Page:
Resolutions are so 2012: 6 steps for setting New Year’s intentions

Dr. Melissa Shepard Smiling in white lab coat

By Dr. Melissa Shepard


I’m going to cut to the chase: New Year’s Resolutions don’t work. And not because you’re lazy or a failure: there is compelling scientific evidence that suggests that traditional NY “resolutions” actually set us up to fail: often they are lofty (“I’m going to go to the gym every day this year”), unspecific (“I’m going to get organized in 2022!”), too rigid (“I’m going to wake up at 6am every day!”) or require lots of planning and forethought (“I’m going raw vegan starting January 1st.”) Don’t get us wrong, you can set goals! As long as you’re setting them right, goals are a great way to stay focused on what you want, create happiness from achievement, and boost your confidence. But we’re here to advocate for setting an intention for 2022. Here’s why:

  • Intentions give your goals purpose

  • Intentions incorporate your personal values

  • Intentions apply to your whole life, not just certain aspects of it (work, nutrition, finances, etc.)

  • Intentions are easy to remember

  • Intentions are intuitive

A New Year’s intention is a determination of how you want to be, act, and live. It’s kinda like determining the flavor you want your year to have. It’s your goal post and your lighthouse: it pushes you forward and centers you simultaneously. Here are the steps to setting your perfect New Year’s intentions:



1. Reflect.


Map out your 2021. Personally, I like to go back to the tried-and-true 4th grade method of making a bubble chart. I make “2021” the first bubble, then create branch bubbles for the biggest aspects of your year (Job, family, relationship, finances, health, hobbies/interests, etc.) Create smaller bubbles for subcategories of the bubbles and so on. Once your map is finished, reflect on your year: which bubbles made you happiest? Which ones do you wish you had focused more/less on? Which ones caused you the most stress? Where can you make positive changes? Star any bubbles that come up when answering these questions. I’ve included my bubble map below if you need a visual to work off of.


2. Determine your values.


Looking at your starred bubbles, start making a list of words that describe these bubbles. For example you may write down “connection” next to family if you want to call home more, or “nutrition” next to health if you’ve gotten into a good cooking routine. Don’t be afraid to write the same word twice: that’s an indication it’s important in your life. Once you have your list, see if you can whittle it down to a handful of all-encompassing values. Consider how these values will play a role in your daily life in the coming year. Again, I’ve included my process below!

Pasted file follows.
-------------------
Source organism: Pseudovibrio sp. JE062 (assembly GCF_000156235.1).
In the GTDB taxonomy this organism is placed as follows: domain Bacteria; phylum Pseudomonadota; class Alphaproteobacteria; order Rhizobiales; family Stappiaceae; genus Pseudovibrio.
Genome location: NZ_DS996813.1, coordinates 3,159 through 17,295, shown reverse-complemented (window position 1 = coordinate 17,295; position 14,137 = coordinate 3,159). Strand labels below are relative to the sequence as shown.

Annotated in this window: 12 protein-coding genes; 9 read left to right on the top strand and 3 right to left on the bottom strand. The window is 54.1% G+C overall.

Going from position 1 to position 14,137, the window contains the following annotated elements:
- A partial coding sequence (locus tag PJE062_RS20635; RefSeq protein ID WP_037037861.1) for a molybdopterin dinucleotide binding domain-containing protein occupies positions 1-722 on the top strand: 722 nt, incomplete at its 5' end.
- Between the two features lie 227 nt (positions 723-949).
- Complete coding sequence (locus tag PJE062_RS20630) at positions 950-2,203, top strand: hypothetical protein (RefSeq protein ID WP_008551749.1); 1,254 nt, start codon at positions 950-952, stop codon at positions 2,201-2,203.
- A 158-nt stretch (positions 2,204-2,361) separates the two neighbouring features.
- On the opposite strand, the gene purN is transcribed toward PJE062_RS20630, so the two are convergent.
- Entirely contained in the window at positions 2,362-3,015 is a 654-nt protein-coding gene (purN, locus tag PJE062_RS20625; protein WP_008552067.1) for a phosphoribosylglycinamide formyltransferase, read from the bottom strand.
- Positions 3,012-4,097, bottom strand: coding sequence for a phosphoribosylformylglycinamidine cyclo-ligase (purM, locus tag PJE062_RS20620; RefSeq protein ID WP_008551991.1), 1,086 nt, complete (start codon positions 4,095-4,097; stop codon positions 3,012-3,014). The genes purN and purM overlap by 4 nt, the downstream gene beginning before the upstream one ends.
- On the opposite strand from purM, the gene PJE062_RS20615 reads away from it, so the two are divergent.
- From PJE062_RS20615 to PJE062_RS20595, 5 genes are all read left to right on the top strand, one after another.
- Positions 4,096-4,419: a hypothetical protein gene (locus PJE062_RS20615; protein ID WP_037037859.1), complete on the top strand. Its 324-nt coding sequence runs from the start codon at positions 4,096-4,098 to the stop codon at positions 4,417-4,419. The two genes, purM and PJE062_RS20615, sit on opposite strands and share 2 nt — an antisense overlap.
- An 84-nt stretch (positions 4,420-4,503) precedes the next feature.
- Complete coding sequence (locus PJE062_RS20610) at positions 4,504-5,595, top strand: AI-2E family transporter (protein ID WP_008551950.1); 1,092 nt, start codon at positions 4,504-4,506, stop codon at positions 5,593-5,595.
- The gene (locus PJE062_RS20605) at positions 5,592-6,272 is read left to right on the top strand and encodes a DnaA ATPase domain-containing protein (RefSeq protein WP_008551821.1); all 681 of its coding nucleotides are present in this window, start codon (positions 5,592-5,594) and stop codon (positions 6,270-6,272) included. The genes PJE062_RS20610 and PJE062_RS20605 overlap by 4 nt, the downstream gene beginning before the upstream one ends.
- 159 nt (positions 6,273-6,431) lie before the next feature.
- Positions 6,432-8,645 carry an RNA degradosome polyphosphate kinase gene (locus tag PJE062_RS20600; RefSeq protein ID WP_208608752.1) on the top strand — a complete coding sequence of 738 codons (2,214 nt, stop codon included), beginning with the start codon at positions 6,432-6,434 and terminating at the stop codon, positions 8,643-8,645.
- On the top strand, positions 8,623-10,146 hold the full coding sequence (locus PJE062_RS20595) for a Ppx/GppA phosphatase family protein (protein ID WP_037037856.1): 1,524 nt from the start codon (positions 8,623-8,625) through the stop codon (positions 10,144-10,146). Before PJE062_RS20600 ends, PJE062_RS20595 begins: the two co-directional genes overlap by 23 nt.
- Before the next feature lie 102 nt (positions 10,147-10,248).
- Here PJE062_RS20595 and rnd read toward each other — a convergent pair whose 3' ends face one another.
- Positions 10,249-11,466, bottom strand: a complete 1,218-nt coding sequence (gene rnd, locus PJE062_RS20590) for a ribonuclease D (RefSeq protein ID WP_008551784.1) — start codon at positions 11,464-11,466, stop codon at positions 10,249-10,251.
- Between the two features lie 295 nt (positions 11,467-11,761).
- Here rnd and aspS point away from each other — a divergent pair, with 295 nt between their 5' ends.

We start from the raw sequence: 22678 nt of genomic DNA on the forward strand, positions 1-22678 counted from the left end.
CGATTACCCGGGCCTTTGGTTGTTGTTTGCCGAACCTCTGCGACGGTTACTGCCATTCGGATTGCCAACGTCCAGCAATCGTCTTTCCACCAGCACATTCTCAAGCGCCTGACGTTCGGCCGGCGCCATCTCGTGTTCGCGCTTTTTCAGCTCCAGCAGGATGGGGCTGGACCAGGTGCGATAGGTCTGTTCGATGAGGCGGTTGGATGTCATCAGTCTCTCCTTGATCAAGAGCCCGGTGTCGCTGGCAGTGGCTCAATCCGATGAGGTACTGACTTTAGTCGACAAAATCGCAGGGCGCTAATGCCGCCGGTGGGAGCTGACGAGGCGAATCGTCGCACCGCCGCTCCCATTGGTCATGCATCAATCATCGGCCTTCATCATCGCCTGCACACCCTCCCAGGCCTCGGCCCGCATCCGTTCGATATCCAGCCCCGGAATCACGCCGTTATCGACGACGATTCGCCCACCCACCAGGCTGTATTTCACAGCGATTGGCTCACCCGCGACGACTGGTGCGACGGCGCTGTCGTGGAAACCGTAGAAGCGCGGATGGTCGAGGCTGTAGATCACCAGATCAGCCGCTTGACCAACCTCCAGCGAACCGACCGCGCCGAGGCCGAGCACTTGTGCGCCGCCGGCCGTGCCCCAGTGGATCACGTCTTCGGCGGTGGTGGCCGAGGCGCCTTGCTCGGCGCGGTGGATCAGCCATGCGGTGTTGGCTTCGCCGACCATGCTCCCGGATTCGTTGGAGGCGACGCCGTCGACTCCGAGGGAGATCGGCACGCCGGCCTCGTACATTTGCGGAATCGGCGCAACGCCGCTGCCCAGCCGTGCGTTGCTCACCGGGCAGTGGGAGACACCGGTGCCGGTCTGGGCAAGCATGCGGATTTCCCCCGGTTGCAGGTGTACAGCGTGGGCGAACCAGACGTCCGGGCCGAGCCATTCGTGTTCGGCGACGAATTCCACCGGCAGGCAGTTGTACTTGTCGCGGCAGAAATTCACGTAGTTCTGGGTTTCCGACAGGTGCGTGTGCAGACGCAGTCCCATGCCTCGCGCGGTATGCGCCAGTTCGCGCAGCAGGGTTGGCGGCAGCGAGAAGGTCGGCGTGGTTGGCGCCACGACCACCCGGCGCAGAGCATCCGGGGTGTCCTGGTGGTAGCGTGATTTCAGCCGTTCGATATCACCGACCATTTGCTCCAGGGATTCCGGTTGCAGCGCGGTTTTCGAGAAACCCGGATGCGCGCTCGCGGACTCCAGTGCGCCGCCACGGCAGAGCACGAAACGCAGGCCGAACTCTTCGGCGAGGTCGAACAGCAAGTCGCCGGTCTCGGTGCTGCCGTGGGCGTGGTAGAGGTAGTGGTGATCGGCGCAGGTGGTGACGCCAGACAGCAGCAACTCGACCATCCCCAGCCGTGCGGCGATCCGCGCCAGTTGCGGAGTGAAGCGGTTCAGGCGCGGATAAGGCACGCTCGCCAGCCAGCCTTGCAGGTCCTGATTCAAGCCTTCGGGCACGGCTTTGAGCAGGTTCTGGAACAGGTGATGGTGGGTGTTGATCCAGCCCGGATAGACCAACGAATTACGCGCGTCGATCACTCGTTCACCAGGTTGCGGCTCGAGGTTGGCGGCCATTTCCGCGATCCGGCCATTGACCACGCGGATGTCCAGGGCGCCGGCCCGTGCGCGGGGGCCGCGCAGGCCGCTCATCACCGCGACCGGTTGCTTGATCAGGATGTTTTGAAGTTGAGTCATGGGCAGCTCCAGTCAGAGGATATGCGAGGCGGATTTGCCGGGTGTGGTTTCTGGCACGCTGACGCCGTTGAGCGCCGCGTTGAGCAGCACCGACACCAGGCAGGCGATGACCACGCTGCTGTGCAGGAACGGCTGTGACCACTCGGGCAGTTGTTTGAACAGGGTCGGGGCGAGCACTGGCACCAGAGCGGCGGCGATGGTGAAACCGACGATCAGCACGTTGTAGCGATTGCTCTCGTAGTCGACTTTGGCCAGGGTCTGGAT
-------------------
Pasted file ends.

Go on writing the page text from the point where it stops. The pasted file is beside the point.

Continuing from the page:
This is a great activity to do any time, and we have a whole article about it if you want to learn more!

3. Synthesize.


On a new page, space out each of your values at the top of the page, leaving room for a bulleted list underneath. In that space, jot down actions that support your values. You can reference your 2021 bubble chart and start brainstorming any new actions or goals you’d like to start. To optimize your outcome, make sure you’re setting SMART goals. Edit and consolidate your list as much as you want. Maybe you’ve thought of a goal that doesn’t fit under your current values – that’s okay! Set it off to the side for now.


4. Formulate your intentions.


Use recurring themes in your lists of goals & actions to create intentions. These intentions should be specific enough to remember but general enough to allow for flexibility. Most of all, they should be exciting! Maybe your “health” list becomes “prioritize mental wellness”; maybe your “connection list” becomes “connect with others”; maybe your “creativity” list becomes “work on my art.” Basically, you’re turning the things that matter most to you into your intentions. That one random goal you set aside? Make it an intention: “go to the gym more” becomes “Prioritize moving my body.” Start a new page and refine your list.


5. Plan. But not too much.


Get out your calendar and look at the next month: start scheduling some of your goals. Make them simple and easy: “call mom,” “Yoga @ 6:30 pm at the YMCA,” “go over family budget with spouse.” Don’t go past month one, instead start incorporating intention-setting into your monthly routine. Set aside an afternoon at the end of January to plan for February.


6. Go with the flow.


Reflect on your intentions often and keep them in a visible place in your home or office, or on your phone. Change your intentions as much as you want: they will change naturally, don’t fight them if they’re not serving you any more.


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If you need help managing anxiety, check out my Anxiety Bootcamp course.

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